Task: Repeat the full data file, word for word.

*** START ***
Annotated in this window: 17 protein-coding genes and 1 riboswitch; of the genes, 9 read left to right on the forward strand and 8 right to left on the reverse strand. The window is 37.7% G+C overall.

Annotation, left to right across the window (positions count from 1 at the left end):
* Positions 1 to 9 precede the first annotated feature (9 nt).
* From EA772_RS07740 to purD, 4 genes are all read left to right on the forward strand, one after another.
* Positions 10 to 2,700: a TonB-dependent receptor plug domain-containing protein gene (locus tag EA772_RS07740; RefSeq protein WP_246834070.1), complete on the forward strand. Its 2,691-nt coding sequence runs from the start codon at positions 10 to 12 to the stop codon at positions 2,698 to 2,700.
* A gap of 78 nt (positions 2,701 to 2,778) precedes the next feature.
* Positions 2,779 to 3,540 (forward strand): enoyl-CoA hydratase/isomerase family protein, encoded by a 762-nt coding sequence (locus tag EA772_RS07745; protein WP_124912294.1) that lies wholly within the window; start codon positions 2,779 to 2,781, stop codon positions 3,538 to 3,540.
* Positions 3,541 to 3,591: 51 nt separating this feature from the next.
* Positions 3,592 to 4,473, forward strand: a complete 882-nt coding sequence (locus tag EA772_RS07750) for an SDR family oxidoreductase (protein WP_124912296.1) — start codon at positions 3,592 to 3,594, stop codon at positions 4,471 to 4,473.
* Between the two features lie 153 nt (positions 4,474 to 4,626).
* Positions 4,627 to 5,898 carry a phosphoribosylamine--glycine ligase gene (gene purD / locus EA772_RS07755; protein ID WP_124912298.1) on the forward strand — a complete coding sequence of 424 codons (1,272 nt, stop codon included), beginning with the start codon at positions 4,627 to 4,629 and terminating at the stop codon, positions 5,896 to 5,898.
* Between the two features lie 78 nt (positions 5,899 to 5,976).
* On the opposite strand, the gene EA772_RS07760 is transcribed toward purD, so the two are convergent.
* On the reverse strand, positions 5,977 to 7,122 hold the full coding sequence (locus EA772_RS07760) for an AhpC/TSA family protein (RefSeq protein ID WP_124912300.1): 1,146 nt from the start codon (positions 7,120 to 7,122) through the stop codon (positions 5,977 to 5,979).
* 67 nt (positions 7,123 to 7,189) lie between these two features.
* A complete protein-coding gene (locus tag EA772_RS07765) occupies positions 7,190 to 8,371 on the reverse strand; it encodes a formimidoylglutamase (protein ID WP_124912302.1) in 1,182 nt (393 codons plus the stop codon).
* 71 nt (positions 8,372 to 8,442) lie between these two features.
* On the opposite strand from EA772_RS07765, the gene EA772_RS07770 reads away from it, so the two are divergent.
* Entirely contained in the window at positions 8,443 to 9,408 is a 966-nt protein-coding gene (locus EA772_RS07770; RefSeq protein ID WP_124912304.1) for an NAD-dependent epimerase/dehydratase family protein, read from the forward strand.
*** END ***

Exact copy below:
Annotated in this window: 17 protein-coding genes and 1 riboswitch; of the genes, 9 read left to right on the forward strand and 8 right to left on the reverse strand. The window is 37.7% G+C overall.

Annotation, left to right across the window (positions count from 1 at the left end):
* Positions 1 to 9 precede the first annotated feature (9 nt).
* From EA772_RS07740 to purD, 4 genes are all read left to right on the forward strand, one after another.
* Positions 10 to 2,700: a TonB-dependent receptor plug domain-containing protein gene (locus tag EA772_RS07740; RefSeq protein WP_246834070.1), complete on the forward strand. Its 2,691-nt coding sequence runs from the start codon at positions 10 to 12 to the stop codon at positions 2,698 to 2,700.
* A gap of 78 nt (positions 2,701 to 2,778) precedes the next feature.
* Positions 2,779 to 3,540 (forward strand): enoyl-CoA hydratase/isomerase family protein, encoded by a 762-nt coding sequence (locus tag EA772_RS07745; protein WP_124912294.1) that lies wholly within the window; start codon positions 2,779 to 2,781, stop codon positions 3,538 to 3,540.
* Positions 3,541 to 3,591: 51 nt separating this feature from the next.
* Positions 3,592 to 4,473, forward strand: a complete 882-nt coding sequence (locus tag EA772_RS07750) for an SDR family oxidoreductase (protein WP_124912296.1) — start codon at positions 3,592 to 3,594, stop codon at positions 4,471 to 4,473.
* Between the two features lie 153 nt (positions 4,474 to 4,626).
* Positions 4,627 to 5,898 carry a phosphoribosylamine--glycine ligase gene (gene purD / locus EA772_RS07755; protein ID WP_124912298.1) on the forward strand — a complete coding sequence of 424 codons (1,272 nt, stop codon included), beginning with the start codon at positions 4,627 to 4,629 and terminating at the stop codon, positions 5,896 to 5,898.
* Between the two features lie 78 nt (positions 5,899 to 5,976).
* On the opposite strand, the gene EA772_RS07760 is transcribed toward purD, so the two are convergent.
* On the reverse strand, positions 5,977 to 7,122 hold the full coding sequence (locus EA772_RS07760) for an AhpC/TSA family protein (RefSeq protein ID WP_124912300.1): 1,146 nt from the start codon (positions 7,120 to 7,122) through the stop codon (positions 5,977 to 5,979).
* 67 nt (positions 7,123 to 7,189) lie between these two features.
* A complete protein-coding gene (locus tag EA772_RS07765) occupies positions 7,190 to 8,371 on the reverse strand; it encodes a formimidoylglutamase (protein ID WP_124912302.1) in 1,182 nt (393 codons plus the stop codon).
* 71 nt (positions 8,372 to 8,442) lie between these two features.
* On the opposite strand from EA772_RS07765, the gene EA772_RS07770 reads away from it, so the two are divergent.
* Entirely contained in the window at positions 8,443 to 9,408 is a 966-nt protein-coding gene (locus EA772_RS07770; RefSeq protein ID WP_124912304.1) for an NAD-dependent epimerase/dehydratase family protein, read from the forward strand.